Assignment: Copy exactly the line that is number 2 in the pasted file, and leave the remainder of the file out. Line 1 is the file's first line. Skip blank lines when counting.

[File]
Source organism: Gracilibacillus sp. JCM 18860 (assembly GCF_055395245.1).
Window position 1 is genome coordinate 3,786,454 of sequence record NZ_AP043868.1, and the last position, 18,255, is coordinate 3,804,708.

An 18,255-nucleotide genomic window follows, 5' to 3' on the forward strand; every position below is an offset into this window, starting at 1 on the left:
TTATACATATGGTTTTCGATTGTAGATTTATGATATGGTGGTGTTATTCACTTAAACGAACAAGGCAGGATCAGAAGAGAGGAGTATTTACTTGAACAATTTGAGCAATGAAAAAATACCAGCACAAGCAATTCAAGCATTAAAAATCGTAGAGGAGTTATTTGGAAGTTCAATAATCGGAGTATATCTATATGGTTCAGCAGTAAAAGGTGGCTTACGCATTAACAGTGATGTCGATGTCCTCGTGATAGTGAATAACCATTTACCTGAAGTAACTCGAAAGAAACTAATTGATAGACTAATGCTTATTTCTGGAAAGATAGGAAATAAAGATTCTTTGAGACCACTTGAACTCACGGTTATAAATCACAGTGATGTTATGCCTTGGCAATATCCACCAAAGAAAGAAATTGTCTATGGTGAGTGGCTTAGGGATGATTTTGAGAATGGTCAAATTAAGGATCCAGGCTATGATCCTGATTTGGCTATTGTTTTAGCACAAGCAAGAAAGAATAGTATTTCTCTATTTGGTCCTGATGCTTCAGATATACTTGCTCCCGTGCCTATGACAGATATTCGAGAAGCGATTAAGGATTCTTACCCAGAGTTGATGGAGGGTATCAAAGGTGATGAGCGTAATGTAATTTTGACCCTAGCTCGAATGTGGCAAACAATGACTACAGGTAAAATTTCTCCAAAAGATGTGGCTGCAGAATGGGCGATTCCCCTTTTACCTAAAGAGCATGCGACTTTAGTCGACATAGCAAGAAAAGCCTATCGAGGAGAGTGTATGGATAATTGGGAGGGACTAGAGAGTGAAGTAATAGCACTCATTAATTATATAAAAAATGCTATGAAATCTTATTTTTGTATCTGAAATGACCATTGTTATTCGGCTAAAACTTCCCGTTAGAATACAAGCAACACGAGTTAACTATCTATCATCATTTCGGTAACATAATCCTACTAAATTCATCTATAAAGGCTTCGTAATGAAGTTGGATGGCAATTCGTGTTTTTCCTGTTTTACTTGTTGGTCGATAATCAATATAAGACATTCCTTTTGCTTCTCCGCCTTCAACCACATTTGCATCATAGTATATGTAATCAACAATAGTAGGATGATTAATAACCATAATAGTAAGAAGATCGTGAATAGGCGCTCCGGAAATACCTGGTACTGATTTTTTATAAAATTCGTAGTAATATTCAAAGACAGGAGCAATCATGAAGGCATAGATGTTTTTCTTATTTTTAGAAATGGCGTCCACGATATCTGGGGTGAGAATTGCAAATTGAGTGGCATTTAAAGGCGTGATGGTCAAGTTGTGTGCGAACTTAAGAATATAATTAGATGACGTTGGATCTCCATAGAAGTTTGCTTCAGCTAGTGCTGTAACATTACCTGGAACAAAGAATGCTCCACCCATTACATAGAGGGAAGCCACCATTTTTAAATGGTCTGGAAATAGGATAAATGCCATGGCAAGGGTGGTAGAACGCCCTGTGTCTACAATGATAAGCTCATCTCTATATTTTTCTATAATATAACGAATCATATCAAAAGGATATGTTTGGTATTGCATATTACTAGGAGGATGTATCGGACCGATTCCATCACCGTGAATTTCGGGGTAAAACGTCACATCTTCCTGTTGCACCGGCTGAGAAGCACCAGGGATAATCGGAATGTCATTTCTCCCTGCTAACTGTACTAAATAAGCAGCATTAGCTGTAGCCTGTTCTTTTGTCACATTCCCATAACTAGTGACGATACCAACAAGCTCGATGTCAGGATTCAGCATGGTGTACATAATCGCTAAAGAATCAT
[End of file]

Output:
Window position 1 is genome coordinate 3,786,454 of sequence record NZ_AP043868.1, and the last position, 18,255, is coordinate 3,804,708.